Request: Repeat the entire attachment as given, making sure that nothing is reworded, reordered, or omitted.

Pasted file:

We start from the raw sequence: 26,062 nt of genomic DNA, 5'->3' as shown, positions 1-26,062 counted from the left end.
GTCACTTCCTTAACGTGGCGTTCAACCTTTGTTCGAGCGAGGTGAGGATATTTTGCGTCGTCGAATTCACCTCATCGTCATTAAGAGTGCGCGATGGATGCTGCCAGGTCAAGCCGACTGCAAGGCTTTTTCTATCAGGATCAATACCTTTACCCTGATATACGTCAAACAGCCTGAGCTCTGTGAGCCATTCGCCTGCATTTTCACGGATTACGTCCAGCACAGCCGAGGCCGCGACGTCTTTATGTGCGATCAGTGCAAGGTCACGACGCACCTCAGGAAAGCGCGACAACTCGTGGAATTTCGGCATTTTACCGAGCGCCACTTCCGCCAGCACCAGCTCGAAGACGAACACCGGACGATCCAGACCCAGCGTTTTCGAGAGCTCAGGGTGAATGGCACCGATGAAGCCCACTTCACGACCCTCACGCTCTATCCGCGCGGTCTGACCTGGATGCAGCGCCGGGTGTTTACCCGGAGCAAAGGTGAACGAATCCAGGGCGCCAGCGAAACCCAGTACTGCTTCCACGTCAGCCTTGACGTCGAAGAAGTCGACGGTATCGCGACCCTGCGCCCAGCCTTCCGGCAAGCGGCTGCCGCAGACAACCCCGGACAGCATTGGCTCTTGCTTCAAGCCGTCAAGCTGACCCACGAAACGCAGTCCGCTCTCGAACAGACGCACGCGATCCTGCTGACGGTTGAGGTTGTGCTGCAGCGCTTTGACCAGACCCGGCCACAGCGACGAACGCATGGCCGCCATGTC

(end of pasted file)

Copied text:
We start from the raw sequence: 26,062 nt of genomic DNA, 5'->3' as shown, positions 1-26,062 counted from the left end.
GTCACTTCCTTAACGTGGCGTTCAACCTTTGTTCGAGCGAGGTGAGGATATTTTGCGTCGTCGAATTCACCTCATCGTCATTAAGAGTGCGCGATGGATGCTGCCAGGTCAAGCCGACTGCAAGGCTTTTTCTATCAGGATCAATACCTTTACCCTGATATACGTCAAACAGCCTGAGCTCTGTGAGCCATTCGCCTGCATTTTCACGGATTACGTCCAGCACAGCCGAGGCCGCGACGTCTTTATGTGCGATCAGTGCAAGGTCACGACGCACCTCAGGAAAGCGCGACAACTCGTGGAATTTCGGCATTTTACCGAGCGCCACTTCCGCCAGCACCAGCTCGAAGACGAACACCGGACGATCCAGACCCAGCGTTTTCGAGAGCTCAGGGTGAATGGCACCGATGAAGCCCACTTCACGACCCTCACGCTCTATCCGCGCGGTCTGACCTGGATGCAGCGCCGGGTGTTTACCCGGAGCAAAGGTGAACGAATCCAGGGCGCCAGCGAAACCCAGTACTGCTTCCACGTCAGCCTTGACGTCGAAGAAGTCGACGGTATCGCGACCCTGCGCCCAGCCTTCCGGCAAGCGGCTGCCGCAGACAACCCCGGACAGCATTGGCTCTTGCTTCAAGCCGTCAAGCTGACCCACGAAACGCAGTCCGCTCTCGAACAGACGCACGCGATCCTGCTGACGGTTGAGGTTGTGCTGCAGCGCTTTGACCAGACCCGGCCACAGCGACGAACGCATGGCCGCCATGTC